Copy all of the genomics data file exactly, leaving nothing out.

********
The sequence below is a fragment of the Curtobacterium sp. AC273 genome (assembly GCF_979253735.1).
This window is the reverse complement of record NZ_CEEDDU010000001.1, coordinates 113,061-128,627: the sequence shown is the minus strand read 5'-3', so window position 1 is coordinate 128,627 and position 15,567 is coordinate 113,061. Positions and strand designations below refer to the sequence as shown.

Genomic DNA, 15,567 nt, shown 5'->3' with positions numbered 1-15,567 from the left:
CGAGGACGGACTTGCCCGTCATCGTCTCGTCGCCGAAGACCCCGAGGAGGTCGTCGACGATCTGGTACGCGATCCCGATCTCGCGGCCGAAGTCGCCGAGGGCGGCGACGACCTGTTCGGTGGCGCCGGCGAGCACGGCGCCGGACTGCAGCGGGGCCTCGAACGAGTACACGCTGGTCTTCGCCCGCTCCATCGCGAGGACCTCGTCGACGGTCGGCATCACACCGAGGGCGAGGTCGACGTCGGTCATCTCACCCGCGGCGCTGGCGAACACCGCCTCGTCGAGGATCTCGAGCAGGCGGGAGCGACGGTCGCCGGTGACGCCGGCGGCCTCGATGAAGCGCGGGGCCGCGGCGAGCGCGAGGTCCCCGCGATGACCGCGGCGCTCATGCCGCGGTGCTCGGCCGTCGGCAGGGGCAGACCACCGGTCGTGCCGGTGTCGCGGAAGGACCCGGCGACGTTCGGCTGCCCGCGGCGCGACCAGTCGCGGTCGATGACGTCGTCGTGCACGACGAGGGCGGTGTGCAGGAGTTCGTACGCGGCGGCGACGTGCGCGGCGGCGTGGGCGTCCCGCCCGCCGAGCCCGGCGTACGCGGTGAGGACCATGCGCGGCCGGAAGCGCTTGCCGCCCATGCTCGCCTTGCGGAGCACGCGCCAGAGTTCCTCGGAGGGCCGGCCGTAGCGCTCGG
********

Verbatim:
The sequence below is a fragment of the Curtobacterium sp. AC273 genome (assembly GCF_979253735.1).
This window is the reverse complement of record NZ_CEEDDU010000001.1, coordinates 113,061-128,627: the sequence shown is the minus strand read 5'-3', so window position 1 is coordinate 128,627 and position 15,567 is coordinate 113,061. Positions and strand designations below refer to the sequence as shown.

Genomic DNA, 15,567 nt, shown 5'->3' with positions numbered 1-15,567 from the left:
CGAGGACGGACTTGCCCGTCATCGTCTCGTCGCCGAAGACCCCGAGGAGGTCGTCGACGATCTGGTACGCGATCCCGATCTCGCGGCCGAAGTCGCCGAGGGCGGCGACGACCTGTTCGGTGGCGCCGGCGAGCACGGCGCCGGACTGCAGCGGGGCCTCGAACGAGTACACGCTGGTCTTCGCCCGCTCCATCGCGAGGACCTCGTCGACGGTCGGCATCACACCGAGGGCGAGGTCGACGTCGGTCATCTCACCCGCGGCGCTGGCGAACACCGCCTCGTCGAGGATCTCGAGCAGGCGGGAGCGACGGTCGCCGGTGACGCCGGCGGCCTCGATGAAGCGCGGGGCCGCGGCGAGCGCGAGGTCCCCGCGATGACCGCGGCGCTCATGCCGCGGTGCTCGGCCGTCGGCAGGGGCAGACCACCGGTCGTGCCGGTGTCGCGGAAGGACCCGGCGACGTTCGGCTGCCCGCGGCGCGACCAGTCGCGGTCGATGACGTCGTCGTGCACGACGAGGGCGGTGTGCAGGAGTTCGTACGCGGCGGCGACGTGCGCGGCGGCGTGGGCGTCCCGCCCGCCGAGCCCGGCGTACGCGGTGAGGACCATGCGCGGCCGGAAGCGCTTGCCGCCCATGCTCGCCTTGCGGAGCACGCGCCAGAGTTCCTCGGAGGGCCGGCCGTAGCGCTCGG